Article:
Categories
Classic Albums

CA44 Pearl Jam – Vitalogy (Part 2)

It’s part two of our mammoth deep-dive into the career of Pearl Jam and Remfry’s taking no prisoners, delivering the longest single episode we’ve ever recorded for our Classic Album series. But hey … how often do you get to wax lyrical on your favourite band of all time eh?

Recorded during the most tumultuous part of the band’s career, Vitalogy was a dynamic and sometimes disturbing reflection of a band on the brink of self-destruction. Their reluctant, meteoric rise had forced the band to withdraw from the typical major label promotion machine, despite the music press often dragging them kicking and screaming back into the spotlight. Whilst Vs. marked the beginning of this process (see Part 1), Vitalogy was the antagonistic culmination, a middle-finger to the hysteria and hyperbole that followed them no matter how opposed they were to it.

Pearl Jam faced a myriad of arduous challenges during this time; intra-band relations were strained, particularly with drummer Dave Abbruzzese, who was fired just prior to the release of the record. Guitarist Mike McCready was struggling with addiction, entering a rehab facility during recording sessions and bassist Jeff Ament and guitarist Stone Gossard represented the band when the US Justice Department asked for their assistance in an investigation against Ticketmaster. Vocalist Eddie Vedder meanwhile, was desperately trying to shake off the unwanted ‘voice of a generation’ tag that he’d been saddled with, particularly in the wake of Nirvana frontman Kurt Cobain’s death. The largely fabricated media feud between the two bands meant that the two frontmen never got to bond in a truly meaningful way, despite their similarities, something that was a source of deep frustration to the empathetic Pearl Jam singer.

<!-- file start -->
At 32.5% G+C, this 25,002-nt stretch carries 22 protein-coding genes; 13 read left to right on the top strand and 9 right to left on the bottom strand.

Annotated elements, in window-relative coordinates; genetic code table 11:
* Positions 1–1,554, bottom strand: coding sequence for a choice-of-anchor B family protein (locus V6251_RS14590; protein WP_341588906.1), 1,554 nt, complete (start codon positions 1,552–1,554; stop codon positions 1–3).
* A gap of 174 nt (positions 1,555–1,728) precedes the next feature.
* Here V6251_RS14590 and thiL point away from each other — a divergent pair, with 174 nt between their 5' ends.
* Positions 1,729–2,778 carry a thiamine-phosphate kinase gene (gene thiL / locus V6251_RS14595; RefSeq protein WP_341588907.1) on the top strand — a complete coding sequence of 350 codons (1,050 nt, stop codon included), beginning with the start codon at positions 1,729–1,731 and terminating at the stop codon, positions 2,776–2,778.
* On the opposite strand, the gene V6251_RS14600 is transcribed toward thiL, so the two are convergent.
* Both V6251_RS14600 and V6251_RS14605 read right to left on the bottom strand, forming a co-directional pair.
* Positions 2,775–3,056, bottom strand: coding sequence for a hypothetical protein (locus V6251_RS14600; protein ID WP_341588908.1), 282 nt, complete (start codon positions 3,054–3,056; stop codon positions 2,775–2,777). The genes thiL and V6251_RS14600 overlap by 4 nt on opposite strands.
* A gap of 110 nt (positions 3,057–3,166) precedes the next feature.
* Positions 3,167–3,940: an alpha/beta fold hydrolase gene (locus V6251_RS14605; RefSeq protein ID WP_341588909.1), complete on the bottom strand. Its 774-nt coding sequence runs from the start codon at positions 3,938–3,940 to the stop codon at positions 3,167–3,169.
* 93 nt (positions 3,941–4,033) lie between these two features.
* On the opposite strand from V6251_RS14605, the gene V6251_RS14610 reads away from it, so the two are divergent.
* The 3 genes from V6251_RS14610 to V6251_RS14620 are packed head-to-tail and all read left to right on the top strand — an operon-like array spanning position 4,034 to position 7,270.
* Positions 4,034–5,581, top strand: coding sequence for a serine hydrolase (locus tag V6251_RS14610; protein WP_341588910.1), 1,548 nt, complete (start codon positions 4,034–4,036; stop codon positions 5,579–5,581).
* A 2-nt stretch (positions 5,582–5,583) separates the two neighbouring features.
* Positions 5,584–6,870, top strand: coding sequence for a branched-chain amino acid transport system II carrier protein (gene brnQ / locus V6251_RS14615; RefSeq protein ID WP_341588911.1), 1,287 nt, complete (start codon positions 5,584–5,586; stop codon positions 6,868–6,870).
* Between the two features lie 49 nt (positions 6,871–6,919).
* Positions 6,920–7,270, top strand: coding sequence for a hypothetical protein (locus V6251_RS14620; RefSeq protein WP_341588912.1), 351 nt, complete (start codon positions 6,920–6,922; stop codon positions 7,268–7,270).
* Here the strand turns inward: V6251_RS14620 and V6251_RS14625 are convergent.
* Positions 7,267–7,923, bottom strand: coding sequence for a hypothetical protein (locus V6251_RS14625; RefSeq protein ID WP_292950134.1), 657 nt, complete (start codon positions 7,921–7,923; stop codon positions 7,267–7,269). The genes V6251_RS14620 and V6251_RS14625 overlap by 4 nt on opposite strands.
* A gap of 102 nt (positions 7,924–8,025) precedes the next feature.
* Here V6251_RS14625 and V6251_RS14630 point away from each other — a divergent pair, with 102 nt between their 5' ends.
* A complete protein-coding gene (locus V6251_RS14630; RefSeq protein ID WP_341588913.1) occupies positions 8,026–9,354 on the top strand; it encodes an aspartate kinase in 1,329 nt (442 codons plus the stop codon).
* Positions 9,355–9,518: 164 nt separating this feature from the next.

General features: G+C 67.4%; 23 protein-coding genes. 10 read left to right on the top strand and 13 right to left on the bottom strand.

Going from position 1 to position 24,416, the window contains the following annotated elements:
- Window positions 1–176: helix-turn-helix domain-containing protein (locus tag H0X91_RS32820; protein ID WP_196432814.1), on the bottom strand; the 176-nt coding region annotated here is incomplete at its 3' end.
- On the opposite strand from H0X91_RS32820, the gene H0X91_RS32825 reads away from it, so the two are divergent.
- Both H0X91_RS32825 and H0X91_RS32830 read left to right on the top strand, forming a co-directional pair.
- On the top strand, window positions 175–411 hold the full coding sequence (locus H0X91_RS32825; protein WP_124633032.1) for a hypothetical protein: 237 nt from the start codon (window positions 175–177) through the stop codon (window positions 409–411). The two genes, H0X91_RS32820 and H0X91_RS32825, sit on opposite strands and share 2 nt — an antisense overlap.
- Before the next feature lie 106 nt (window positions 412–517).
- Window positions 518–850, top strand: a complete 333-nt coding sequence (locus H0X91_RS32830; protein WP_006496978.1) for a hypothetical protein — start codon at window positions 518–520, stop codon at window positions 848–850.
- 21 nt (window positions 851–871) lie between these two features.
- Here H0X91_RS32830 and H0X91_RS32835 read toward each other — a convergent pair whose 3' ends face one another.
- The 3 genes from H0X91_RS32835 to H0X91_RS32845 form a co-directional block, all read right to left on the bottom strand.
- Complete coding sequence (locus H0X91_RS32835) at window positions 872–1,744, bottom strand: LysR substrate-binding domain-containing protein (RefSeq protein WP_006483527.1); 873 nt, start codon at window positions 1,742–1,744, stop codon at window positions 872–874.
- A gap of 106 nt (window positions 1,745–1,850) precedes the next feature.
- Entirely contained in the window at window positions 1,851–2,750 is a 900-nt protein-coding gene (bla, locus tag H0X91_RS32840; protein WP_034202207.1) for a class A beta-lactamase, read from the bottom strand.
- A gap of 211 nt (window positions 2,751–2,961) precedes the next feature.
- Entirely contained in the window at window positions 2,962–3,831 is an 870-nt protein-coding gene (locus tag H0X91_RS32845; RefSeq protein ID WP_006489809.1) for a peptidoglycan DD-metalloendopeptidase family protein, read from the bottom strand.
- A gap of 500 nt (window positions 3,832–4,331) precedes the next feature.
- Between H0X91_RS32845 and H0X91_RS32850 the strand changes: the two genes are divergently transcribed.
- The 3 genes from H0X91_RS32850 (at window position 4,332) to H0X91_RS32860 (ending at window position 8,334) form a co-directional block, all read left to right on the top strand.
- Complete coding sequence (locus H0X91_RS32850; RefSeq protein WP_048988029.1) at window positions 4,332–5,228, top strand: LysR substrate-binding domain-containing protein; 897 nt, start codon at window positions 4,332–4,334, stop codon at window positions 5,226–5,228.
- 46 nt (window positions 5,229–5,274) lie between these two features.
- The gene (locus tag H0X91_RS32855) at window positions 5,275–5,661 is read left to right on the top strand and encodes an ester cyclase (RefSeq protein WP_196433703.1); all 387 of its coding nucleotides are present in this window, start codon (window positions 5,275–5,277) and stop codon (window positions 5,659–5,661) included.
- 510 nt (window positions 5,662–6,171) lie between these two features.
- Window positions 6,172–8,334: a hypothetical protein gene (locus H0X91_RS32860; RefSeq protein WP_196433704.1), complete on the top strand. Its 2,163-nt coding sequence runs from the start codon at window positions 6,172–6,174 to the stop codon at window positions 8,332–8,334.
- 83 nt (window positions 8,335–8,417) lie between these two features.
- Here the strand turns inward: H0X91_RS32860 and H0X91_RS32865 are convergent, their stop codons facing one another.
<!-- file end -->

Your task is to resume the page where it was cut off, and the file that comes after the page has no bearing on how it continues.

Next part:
As a result, Vitalogy contained some of the most antagonistic material of their career (Not For You, Bugs, Satan’s Bed, Hey Foxymophandlemama That’s Me) but also some of the most enduring and beloved songs in their back catalogue (Nothingman, Corduroy, Better Man, Immortality). Imperfect by design, Vitalogy delighted in testing the bands fanbase and divided opinion like no other Pearl Jam album before or since. Whatever people think of Vitalogynow or then, it’s undoubtedly the most important record in the Pearl Jam canon, allowing them to break free of the shackles of ‘grunge’ (a tag that never really suited them in the first place) and become the band they were always destined to be.

Available over at patreon.com/riotactpodcast

Categories
Classic Albums

CA44 Pearl Jam – Vs. (Part 1)

Given the fact that we subtly named our podcast after one of their albums, it was inevitable that we’d be covering Pearl Jam one day on our Classic Albums strand at some point. In the first of two parts, we cover Vs., the band’s incendiary sophomore album released October 19th 1993.